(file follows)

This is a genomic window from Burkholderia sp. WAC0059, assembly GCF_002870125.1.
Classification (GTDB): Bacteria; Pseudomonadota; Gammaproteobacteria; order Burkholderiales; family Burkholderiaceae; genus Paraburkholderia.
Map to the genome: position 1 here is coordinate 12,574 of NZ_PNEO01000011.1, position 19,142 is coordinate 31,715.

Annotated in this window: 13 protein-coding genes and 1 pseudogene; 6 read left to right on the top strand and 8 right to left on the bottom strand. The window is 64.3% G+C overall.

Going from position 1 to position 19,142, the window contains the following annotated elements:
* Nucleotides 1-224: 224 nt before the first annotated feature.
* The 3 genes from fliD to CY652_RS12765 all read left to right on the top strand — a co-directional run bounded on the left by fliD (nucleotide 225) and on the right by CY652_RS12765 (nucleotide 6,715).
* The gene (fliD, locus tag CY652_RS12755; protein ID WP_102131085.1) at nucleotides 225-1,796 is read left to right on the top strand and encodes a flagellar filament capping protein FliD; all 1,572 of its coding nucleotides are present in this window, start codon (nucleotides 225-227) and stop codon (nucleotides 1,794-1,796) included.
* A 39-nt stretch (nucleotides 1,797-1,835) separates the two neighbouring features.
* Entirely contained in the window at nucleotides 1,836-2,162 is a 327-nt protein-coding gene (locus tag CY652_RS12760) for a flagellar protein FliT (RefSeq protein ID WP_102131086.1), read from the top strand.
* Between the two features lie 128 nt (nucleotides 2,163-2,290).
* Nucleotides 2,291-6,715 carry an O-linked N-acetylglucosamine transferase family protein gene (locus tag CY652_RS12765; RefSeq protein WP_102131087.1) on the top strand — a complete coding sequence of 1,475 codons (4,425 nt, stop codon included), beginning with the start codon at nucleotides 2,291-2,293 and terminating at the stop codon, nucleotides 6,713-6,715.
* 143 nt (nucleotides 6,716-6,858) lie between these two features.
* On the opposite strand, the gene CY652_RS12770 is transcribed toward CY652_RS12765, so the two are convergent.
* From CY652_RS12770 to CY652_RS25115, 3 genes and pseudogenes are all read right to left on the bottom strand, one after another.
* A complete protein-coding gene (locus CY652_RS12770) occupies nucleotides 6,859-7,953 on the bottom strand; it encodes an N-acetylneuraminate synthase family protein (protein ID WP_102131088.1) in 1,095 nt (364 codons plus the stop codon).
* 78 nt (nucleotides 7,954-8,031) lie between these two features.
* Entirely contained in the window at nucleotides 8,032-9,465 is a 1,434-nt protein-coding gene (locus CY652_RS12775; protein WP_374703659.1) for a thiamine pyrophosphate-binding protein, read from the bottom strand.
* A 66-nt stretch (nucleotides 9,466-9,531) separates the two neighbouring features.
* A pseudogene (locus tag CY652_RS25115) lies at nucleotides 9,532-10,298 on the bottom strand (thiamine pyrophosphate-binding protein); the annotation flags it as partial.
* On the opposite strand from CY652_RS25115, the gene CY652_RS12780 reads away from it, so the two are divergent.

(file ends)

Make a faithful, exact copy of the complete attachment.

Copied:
This is a genomic window from Burkholderia sp. WAC0059, assembly GCF_002870125.1.
Classification (GTDB): Bacteria; Pseudomonadota; Gammaproteobacteria; order Burkholderiales; family Burkholderiaceae; genus Paraburkholderia.
Map to the genome: position 1 here is coordinate 12,574 of NZ_PNEO01000011.1, position 19,142 is coordinate 31,715.

Annotated in this window: 13 protein-coding genes and 1 pseudogene; 6 read left to right on the top strand and 8 right to left on the bottom strand. The window is 64.3% G+C overall.

Going from position 1 to position 19,142, the window contains the following annotated elements:
* Nucleotides 1-224: 224 nt before the first annotated feature.
* The 3 genes from fliD to CY652_RS12765 all read left to right on the top strand — a co-directional run bounded on the left by fliD (nucleotide 225) and on the right by CY652_RS12765 (nucleotide 6,715).
* The gene (fliD, locus tag CY652_RS12755; protein ID WP_102131085.1) at nucleotides 225-1,796 is read left to right on the top strand and encodes a flagellar filament capping protein FliD; all 1,572 of its coding nucleotides are present in this window, start codon (nucleotides 225-227) and stop codon (nucleotides 1,794-1,796) included.
* A 39-nt stretch (nucleotides 1,797-1,835) separates the two neighbouring features.
* Entirely contained in the window at nucleotides 1,836-2,162 is a 327-nt protein-coding gene (locus tag CY652_RS12760) for a flagellar protein FliT (RefSeq protein ID WP_102131086.1), read from the top strand.
* Between the two features lie 128 nt (nucleotides 2,163-2,290).
* Nucleotides 2,291-6,715 carry an O-linked N-acetylglucosamine transferase family protein gene (locus tag CY652_RS12765; RefSeq protein WP_102131087.1) on the top strand — a complete coding sequence of 1,475 codons (4,425 nt, stop codon included), beginning with the start codon at nucleotides 2,291-2,293 and terminating at the stop codon, nucleotides 6,713-6,715.
* 143 nt (nucleotides 6,716-6,858) lie between these two features.
* On the opposite strand, the gene CY652_RS12770 is transcribed toward CY652_RS12765, so the two are convergent.
* From CY652_RS12770 to CY652_RS25115, 3 genes and pseudogenes are all read right to left on the bottom strand, one after another.
* A complete protein-coding gene (locus CY652_RS12770) occupies nucleotides 6,859-7,953 on the bottom strand; it encodes an N-acetylneuraminate synthase family protein (protein ID WP_102131088.1) in 1,095 nt (364 codons plus the stop codon).
* 78 nt (nucleotides 7,954-8,031) lie between these two features.
* Entirely contained in the window at nucleotides 8,032-9,465 is a 1,434-nt protein-coding gene (locus CY652_RS12775; protein WP_374703659.1) for a thiamine pyrophosphate-binding protein, read from the bottom strand.
* A 66-nt stretch (nucleotides 9,466-9,531) separates the two neighbouring features.
* A pseudogene (locus tag CY652_RS25115) lies at nucleotides 9,532-10,298 on the bottom strand (thiamine pyrophosphate-binding protein); the annotation flags it as partial.
* On the opposite strand from CY652_RS25115, the gene CY652_RS12780 reads away from it, so the two are divergent.